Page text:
I can’t believe summer is almost over already! Less than three weeks before school is back in full swing. And to be honest I’m not sure if I’m dreading it or looking forward to the routine again. I think the future always holds a little bit of a bitter sweet appeal to it. I’m grateful for the extra time with my daughter and husband, and all the slower more relaxed moments. I’m looking forward to seeing what this next year is going to bring her and what my life holds for me.
The future for some I found out is more bitter than sweet. I’m in a ladies Bible study of Philippians and one of the ladies in the group brought up verse 1:21 where Paul states, “For me to live is Christ, and to die is gain.” She was an elderly lady and I thought for sure she would resonate with this verse, she’s in her later years and has walked with Christ her whole life. Instead I was shocked to hear her say that she wished she truly felt as Paul. Then one of the other women whose middle aged like me chimed in and say she wished the same thing. I once again was faced with the reality that I might be different then most people. You see this verse is where I live. I’m here and alive because Christ isn’t done with me yet, but I long for heaven. I tried to ask my husband how he felt about this and it quickly become apparent that when you start a conversation with your spouse by saying, “Do you long for death?” that it might cause some alarm. I’ve found to the “normal” person, this thought is disturbing. It can come across as dark, depressed, and….well, suicidal. That’s not how I feel at all!!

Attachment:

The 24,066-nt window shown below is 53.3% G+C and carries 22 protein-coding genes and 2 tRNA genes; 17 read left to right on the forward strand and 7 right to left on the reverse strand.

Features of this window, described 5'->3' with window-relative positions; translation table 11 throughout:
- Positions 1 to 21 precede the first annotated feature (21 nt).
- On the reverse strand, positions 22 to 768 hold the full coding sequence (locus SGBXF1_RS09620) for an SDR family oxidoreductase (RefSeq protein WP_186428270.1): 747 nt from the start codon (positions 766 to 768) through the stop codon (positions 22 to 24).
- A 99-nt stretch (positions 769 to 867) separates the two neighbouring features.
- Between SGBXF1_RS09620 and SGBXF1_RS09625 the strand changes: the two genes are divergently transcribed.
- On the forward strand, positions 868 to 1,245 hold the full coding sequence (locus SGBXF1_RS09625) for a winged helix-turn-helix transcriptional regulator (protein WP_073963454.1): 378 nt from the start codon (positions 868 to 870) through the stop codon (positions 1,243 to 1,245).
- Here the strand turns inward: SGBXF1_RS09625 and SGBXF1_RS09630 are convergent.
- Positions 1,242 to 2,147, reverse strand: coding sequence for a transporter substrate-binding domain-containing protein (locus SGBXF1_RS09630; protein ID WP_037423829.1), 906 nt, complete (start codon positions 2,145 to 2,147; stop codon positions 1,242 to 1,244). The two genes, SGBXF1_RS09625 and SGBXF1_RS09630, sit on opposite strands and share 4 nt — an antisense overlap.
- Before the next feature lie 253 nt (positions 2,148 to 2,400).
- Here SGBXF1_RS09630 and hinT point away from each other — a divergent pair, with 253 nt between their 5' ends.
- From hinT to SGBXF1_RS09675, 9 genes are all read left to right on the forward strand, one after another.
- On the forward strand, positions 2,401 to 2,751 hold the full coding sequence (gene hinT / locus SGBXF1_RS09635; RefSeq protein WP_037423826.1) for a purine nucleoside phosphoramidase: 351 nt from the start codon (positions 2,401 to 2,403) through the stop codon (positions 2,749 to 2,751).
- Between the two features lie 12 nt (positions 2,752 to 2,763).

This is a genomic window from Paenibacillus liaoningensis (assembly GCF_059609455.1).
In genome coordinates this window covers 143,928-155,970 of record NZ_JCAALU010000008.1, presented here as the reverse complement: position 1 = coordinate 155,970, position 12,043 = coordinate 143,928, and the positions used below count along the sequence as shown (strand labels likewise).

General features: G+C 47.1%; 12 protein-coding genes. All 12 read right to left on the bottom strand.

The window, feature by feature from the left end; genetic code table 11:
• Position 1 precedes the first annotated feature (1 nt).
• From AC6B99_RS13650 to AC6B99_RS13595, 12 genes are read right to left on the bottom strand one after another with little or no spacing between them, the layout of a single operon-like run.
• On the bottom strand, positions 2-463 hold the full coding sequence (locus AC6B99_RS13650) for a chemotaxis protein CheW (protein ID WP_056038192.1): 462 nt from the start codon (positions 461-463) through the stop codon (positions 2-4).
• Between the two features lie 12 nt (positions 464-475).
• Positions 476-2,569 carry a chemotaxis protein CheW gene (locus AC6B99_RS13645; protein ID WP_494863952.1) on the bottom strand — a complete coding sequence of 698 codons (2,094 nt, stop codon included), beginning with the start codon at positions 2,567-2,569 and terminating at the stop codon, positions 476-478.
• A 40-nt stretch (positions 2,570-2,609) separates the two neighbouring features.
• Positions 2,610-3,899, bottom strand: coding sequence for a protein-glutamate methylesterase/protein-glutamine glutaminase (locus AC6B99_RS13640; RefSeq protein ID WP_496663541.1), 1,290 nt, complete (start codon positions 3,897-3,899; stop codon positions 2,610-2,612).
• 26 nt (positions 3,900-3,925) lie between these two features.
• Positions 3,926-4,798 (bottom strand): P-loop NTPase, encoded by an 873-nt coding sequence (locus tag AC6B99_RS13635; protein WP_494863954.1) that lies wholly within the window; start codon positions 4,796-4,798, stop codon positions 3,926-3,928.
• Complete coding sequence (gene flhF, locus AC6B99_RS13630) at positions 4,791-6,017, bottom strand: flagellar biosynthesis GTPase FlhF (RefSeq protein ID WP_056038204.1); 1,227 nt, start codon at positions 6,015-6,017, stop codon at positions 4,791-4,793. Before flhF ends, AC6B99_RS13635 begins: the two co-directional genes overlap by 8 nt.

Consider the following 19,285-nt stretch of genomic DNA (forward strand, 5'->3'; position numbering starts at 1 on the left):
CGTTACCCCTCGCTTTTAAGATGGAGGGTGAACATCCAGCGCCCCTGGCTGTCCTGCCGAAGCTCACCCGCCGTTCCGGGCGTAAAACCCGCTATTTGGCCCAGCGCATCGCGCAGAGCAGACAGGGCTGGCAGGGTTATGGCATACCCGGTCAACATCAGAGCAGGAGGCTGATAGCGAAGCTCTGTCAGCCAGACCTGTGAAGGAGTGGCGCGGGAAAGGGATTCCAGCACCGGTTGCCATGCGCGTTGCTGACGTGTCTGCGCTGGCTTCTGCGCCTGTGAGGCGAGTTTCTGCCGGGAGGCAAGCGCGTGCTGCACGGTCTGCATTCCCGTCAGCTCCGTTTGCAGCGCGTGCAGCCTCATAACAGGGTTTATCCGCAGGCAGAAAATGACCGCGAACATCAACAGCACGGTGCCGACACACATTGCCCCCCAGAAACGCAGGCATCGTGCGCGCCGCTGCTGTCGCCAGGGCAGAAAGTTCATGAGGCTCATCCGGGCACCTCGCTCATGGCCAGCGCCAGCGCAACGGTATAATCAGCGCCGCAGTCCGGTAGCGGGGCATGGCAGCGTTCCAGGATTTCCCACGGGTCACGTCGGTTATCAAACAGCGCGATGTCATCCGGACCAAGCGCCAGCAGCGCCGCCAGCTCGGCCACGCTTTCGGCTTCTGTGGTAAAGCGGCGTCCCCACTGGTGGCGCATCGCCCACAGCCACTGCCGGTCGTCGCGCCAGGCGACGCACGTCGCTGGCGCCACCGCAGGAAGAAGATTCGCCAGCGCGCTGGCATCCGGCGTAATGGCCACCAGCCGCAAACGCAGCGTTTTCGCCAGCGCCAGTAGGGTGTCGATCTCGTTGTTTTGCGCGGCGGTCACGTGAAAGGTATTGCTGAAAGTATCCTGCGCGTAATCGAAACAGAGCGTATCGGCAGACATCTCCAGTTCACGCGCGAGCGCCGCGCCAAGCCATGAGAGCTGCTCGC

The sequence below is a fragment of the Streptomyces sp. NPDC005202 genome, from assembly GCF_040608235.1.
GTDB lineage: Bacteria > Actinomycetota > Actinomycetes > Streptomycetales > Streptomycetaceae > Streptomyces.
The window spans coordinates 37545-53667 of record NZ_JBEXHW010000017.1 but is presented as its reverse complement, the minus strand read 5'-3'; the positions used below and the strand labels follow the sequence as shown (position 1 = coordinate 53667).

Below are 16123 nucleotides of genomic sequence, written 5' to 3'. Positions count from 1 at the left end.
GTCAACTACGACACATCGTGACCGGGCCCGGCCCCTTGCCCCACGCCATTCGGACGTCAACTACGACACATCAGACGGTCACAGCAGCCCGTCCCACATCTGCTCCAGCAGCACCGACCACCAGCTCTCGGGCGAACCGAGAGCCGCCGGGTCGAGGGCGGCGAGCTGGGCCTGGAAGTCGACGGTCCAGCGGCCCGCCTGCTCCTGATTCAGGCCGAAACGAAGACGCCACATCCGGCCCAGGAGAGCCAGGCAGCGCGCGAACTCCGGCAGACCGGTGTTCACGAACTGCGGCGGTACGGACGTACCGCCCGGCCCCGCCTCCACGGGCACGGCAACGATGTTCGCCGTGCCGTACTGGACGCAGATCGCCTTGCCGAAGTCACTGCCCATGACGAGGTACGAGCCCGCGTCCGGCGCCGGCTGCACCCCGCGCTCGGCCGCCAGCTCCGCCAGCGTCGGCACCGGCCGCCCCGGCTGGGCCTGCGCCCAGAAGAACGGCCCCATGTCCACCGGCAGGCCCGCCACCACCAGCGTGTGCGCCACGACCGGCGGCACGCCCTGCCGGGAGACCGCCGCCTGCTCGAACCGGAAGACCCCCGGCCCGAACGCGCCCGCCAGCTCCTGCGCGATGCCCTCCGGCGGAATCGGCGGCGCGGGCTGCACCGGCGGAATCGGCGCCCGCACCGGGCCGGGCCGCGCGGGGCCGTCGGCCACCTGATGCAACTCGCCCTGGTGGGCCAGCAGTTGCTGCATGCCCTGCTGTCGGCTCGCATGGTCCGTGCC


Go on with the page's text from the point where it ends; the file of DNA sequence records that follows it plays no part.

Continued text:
I love my life! I have a great family, and I’m surround by friends who love me and mine like their own. I want to see my kids grow up, get married to someone as amazing as my husband, and to watch them as they experience the joy of parenthood. But….I long for heaven with a depth that is hard to explain. When I realized that this isn’t “normal” I’ve started really examining this desire to try to see if I can explain it. I think it boils down to this, my physical body sucks. The constant pain, the long list of “cant’s”, the way I can hyper extend my shoulder in my sleep and spend the next week babying it so it doesn’t get worse, the way the smallest change can send my body into a tail spin for months. I think Paul says it better than I can, “For we know that if our earthly house (this broken body) this tent (moldy and moth eaten) is destroyed, we have a building from God, a house not made with hands, eternal in the heavens. For in this we groan, earnestly desiring to be clothed with our habitation which is from heaven.” 2 Corinthians 5:1-2. I’m so ready for my clothes of eternity.